SInce my queens keep flying away, could I put an excluder on the bottom of the hive also to keep the queen from swarming? They never fill all the frames before they elope, could this force them to?
Question: Can you use two queen excluders ?
That would seriously inhibit your hive's overall production and it wouldn't prevent new swarm cells from being created in your hive. The bees would just exercise the current queen until she was small enough to fly and if she couldn't, they'd kill her.
Maybe that's what I need. Bees to exersize me untill I'm smaller.
Thanks for the info. It was just an idea. It's mostly one Italian queen who keeps taking off. The first time she swarmed, she left a weak hive behind. The second time she swarmed, she left me with a very strong hive. The third time, we let her go find somewhere else. Evidentally she hasn't found a place she is happy with as we have seen her swarm twice since then. One of thoes times we almost had her and her thousands of bees, but missed her. Now her swarms are smaller and they don't stay put anywhere long enough to get her back. I have chassed her all summer. And am ready to SQUASH her if I catch her!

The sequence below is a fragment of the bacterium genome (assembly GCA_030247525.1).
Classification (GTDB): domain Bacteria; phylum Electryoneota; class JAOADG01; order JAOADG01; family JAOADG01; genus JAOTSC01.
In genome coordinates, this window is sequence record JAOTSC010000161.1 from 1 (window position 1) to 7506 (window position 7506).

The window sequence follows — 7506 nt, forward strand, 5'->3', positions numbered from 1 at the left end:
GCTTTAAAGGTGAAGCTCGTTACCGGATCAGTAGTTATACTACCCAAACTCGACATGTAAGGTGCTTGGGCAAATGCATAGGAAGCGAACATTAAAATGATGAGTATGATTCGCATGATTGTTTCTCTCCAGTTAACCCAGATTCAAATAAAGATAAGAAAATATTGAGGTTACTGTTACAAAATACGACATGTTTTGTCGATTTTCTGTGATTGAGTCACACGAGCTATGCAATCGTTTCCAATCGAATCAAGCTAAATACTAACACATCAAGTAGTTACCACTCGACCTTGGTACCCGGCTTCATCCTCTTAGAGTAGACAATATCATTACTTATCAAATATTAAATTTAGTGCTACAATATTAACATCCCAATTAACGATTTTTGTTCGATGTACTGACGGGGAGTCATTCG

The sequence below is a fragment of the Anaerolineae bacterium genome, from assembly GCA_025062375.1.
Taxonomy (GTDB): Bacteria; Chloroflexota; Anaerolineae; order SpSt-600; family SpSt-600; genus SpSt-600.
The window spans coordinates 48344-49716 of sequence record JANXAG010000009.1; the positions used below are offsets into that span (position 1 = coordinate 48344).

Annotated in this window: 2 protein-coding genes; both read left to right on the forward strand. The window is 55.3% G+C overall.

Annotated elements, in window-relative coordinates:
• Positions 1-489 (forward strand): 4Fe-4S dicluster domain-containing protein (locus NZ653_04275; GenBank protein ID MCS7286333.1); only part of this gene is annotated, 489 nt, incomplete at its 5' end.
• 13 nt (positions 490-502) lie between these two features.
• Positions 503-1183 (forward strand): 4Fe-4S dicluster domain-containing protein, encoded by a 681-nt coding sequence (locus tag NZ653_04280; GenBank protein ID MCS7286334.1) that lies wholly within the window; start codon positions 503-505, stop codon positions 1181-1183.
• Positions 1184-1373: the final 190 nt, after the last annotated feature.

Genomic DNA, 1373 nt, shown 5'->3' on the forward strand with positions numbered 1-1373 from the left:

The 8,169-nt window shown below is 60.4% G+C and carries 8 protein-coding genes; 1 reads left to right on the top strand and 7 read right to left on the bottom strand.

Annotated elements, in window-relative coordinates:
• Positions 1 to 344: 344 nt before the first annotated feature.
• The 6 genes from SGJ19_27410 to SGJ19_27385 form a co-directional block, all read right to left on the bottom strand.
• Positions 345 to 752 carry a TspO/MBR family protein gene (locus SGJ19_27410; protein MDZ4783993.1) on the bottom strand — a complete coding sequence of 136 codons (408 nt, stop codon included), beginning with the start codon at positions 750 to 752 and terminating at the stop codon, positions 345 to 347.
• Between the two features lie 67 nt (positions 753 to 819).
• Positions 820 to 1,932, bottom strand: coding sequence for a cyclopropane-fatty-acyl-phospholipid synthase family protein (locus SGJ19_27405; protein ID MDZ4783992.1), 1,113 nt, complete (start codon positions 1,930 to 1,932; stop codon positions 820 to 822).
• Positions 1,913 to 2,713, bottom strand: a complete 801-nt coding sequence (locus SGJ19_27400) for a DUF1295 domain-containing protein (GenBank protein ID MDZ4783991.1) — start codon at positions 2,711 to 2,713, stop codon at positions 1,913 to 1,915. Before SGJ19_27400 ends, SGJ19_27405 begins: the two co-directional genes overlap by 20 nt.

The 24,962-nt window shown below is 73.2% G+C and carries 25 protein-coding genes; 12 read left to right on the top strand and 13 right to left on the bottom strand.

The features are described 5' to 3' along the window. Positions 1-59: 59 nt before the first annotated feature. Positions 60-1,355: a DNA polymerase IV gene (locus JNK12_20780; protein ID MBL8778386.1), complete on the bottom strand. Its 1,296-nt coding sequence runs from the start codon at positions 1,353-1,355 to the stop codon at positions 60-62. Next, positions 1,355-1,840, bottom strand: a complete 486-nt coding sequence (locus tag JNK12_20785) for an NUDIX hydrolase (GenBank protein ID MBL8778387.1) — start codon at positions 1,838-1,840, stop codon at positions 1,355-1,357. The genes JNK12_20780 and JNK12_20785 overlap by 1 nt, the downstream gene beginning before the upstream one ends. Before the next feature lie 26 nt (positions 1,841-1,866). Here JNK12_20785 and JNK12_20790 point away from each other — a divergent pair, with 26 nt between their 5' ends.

It's not necessarily the queen's doing. She may not be producing string enough ferimones to keep her hive in line or she may not be good at creating brood. What's happening is that her workers and attendants are feeding royal jelly to a few bees and creating what are known as queen cells or swarm cells. In order to hold off a hive from swarming, you need to remove those cells as they are created. We let nature take its course and let ours swarm if they want to. If we lose production in a hive 1 year, it's no great loss to us as we're not selling the honey commercially. On the bright side for you, there's at least 1 new feral hive helping pollinate the area at a time when CCD is a big problem.
That's what we figured too. The more wild bees the better. I actually think we will get a bit of honey off her second hive. They are really going to town.